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Rapid global spread of infection sends FPIs packing from D-Street

The Volatility Index (VIX) surged 8 per cent to 18.3, highlighting increasing nervousness.

ET Bureau|
Last Updated: Feb 27, 2020, 08.15 AM IST
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The Sensex closed below 40,000 for the first time since October, mirroring the panic in rest of Asia and Europe on worries that Covid-19’s impact on global economy would be worse than anticipated.
The stock market extended losses to the fourth day on Wednesday as foreign investors stepped up sale of Indian shares amid growing aversion to riskier assets in the wake of rapid global spread of the Covid-19 virus.

The Sensex closed below 40,000 for the first time since October, mirroring the panic in rest of Asia and Europe on worries that Covid-19’s impact on global economy would be worse than anticipated.

The Sensex ended at 39,888.96, down 392 points, while the Nifty ended down 119.40 points at 11,678.50. The indices have fallen 3.5 per cent in past four trading sessions.

FPIs offloaded shares worth Rs 3,337 crore on Wednesday, taking their total sales to over Rs 6,900 crore in past three days. Had domestic institutions not bought shares worth Rs 2,786 crore, the losses would have been sharper.

The Volatility Index (VIX) surged 8 per cent to 18.3, highlighting increasing nervousness.

The Nifty and Sensex have now entered a bearish trend on technical charts. Both indices are below their respective 200-day simple moving average, which is considered a major support level.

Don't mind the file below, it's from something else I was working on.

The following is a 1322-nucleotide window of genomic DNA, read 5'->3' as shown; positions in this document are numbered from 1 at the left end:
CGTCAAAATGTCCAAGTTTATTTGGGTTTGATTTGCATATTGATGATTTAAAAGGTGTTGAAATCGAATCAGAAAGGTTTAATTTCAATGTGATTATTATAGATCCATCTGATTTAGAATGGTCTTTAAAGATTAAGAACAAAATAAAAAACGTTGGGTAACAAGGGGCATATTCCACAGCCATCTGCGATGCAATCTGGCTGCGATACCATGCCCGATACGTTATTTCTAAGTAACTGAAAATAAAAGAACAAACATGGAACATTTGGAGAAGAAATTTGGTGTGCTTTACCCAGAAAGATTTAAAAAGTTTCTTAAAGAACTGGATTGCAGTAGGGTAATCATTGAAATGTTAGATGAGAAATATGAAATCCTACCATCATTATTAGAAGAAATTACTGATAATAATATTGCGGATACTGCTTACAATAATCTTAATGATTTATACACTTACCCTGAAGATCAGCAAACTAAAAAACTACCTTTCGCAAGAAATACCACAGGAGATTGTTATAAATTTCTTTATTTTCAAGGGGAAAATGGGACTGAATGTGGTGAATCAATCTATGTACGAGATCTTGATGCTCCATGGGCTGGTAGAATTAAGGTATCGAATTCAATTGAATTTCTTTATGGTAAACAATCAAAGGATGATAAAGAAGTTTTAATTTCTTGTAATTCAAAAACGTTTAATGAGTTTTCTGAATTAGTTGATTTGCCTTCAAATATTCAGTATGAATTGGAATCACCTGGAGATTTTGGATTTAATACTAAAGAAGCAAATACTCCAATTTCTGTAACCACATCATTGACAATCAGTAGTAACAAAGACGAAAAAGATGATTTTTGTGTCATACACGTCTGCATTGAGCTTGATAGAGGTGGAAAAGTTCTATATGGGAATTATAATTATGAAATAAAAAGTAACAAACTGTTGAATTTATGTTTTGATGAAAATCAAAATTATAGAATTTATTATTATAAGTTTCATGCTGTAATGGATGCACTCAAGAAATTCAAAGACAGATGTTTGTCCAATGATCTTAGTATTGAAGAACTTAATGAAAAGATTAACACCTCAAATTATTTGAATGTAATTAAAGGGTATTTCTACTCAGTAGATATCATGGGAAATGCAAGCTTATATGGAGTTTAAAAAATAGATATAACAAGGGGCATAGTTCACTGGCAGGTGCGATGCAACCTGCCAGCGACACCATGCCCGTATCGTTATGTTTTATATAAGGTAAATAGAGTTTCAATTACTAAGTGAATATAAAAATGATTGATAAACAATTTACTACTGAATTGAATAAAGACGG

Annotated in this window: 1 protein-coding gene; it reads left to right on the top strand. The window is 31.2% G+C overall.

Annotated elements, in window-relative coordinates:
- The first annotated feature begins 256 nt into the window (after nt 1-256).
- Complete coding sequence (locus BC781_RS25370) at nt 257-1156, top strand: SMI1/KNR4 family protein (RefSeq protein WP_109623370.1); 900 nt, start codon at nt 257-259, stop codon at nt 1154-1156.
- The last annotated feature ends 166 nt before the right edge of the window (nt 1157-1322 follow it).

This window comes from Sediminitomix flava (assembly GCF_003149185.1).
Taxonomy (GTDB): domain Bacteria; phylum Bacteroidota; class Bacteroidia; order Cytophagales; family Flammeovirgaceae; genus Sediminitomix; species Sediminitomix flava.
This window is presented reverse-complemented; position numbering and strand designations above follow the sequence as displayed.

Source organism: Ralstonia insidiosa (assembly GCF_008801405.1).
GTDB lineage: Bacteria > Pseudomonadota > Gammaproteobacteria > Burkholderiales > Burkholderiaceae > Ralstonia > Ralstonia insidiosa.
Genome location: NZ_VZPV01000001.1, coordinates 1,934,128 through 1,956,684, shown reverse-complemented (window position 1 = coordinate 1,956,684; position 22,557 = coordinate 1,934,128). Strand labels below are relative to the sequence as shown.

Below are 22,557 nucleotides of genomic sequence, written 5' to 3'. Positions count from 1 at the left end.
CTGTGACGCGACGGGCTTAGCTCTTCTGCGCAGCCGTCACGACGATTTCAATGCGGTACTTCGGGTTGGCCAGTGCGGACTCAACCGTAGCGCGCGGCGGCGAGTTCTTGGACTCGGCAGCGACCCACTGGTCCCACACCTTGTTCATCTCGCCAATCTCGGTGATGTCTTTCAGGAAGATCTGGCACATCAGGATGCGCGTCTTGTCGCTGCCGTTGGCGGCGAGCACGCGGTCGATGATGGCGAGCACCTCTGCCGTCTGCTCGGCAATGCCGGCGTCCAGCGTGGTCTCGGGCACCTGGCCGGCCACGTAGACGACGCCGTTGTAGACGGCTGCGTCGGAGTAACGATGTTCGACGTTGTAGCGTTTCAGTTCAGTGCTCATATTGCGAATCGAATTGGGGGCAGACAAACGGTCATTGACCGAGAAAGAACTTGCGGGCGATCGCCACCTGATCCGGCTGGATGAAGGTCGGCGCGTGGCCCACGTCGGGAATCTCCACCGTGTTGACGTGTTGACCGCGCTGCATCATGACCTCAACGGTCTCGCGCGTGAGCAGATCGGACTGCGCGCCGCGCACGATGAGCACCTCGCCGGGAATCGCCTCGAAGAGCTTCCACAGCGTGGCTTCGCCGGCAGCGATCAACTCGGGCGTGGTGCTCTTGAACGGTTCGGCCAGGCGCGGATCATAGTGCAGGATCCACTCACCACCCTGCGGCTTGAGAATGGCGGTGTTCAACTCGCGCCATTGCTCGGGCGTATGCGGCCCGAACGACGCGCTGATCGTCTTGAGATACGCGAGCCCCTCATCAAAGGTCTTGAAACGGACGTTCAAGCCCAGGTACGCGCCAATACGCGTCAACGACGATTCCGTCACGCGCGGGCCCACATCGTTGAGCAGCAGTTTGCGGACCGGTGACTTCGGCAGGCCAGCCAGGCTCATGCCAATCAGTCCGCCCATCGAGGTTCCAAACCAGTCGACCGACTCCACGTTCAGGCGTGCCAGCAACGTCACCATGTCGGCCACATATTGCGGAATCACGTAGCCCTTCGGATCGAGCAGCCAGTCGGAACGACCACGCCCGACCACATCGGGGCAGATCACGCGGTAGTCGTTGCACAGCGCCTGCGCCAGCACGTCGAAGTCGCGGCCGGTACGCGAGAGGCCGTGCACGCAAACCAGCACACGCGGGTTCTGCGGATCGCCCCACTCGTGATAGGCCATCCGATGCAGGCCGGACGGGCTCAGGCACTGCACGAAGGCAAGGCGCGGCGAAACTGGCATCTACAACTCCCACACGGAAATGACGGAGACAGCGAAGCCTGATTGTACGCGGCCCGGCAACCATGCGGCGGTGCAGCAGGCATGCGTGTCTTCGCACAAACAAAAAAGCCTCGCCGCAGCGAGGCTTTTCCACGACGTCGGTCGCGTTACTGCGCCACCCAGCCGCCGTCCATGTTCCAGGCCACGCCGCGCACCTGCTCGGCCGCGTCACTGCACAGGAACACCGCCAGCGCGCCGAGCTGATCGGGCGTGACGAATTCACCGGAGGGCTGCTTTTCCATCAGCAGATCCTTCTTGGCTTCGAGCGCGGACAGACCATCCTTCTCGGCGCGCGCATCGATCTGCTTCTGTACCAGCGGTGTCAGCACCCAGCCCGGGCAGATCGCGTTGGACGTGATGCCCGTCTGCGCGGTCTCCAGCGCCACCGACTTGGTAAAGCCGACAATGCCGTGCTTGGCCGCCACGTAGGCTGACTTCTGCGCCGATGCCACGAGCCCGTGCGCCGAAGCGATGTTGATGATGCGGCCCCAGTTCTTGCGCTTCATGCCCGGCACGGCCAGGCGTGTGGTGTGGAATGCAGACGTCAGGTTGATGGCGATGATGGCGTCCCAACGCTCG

FPI snip 7

Piyush Garg, CIO at ICICI Securities, said the Nifty is expected to bounce back from the 11,600-11,700 levels if global markets stabilise. “If the global rout continues, then 11,000 could be the next level,” he said.

On Wednesday, the Stoxx Europe 600 index sank nearly 3 per cent — recording its longest losing streak since July. South Korea’s Kospi and Singapore’s Straits Times index lost 1.3 per cent each, leading the losses among Asian markets. The Dow Jones was up 0.45 per cent in early trade.

“The magnitude and nature of the recent market drops will fuel concerns about technical dislocations, possibly triggering more selling,” said Mohamed El-Erian, chief economic adviser at Allianz, in a tweet.

Worries about a global pandemic escalated after Covid-19 infections were reported from several countries in Europe and the Middle East. Austria, Croatia and Switzerland have reported cases following the recent outbreak in Italy, according to news reports. In Iran, 140 people have been infected, while the total number of cases in South Korea has climbed to more than 1,200. The virus, which erupted in China, has claimed over 2,000 lives there.

Jefferies said reports of infections from South Korea, Italy and Iran point to the risk of a global pandemic that, if not handled correctly, could swamp hospitals. The brokerage believes that given the flow of Chinese, Korean and Iranian nationals into North America, a large US community-based outbreak is likely. “If not managed correctly, this could significantly rattle markets,” said Jefferies.

Money managers believe Indian stocks will continue to see outflows if the global market rout does not end, even though the country has been relatively unaffected by the outbreak.

“The market fall is mainly because of the Covid-19 outbreak. Because of the scare about the spread beyond China, there are concerns that it may affect growth in the near term,” said Mahesh Patil, co-chief investment officer at Aditya Birla Sun Life Mutual Fund.

“Indian market valuations had run up in the past six months in the backdrop of global liquidity,” Patil pointed out.

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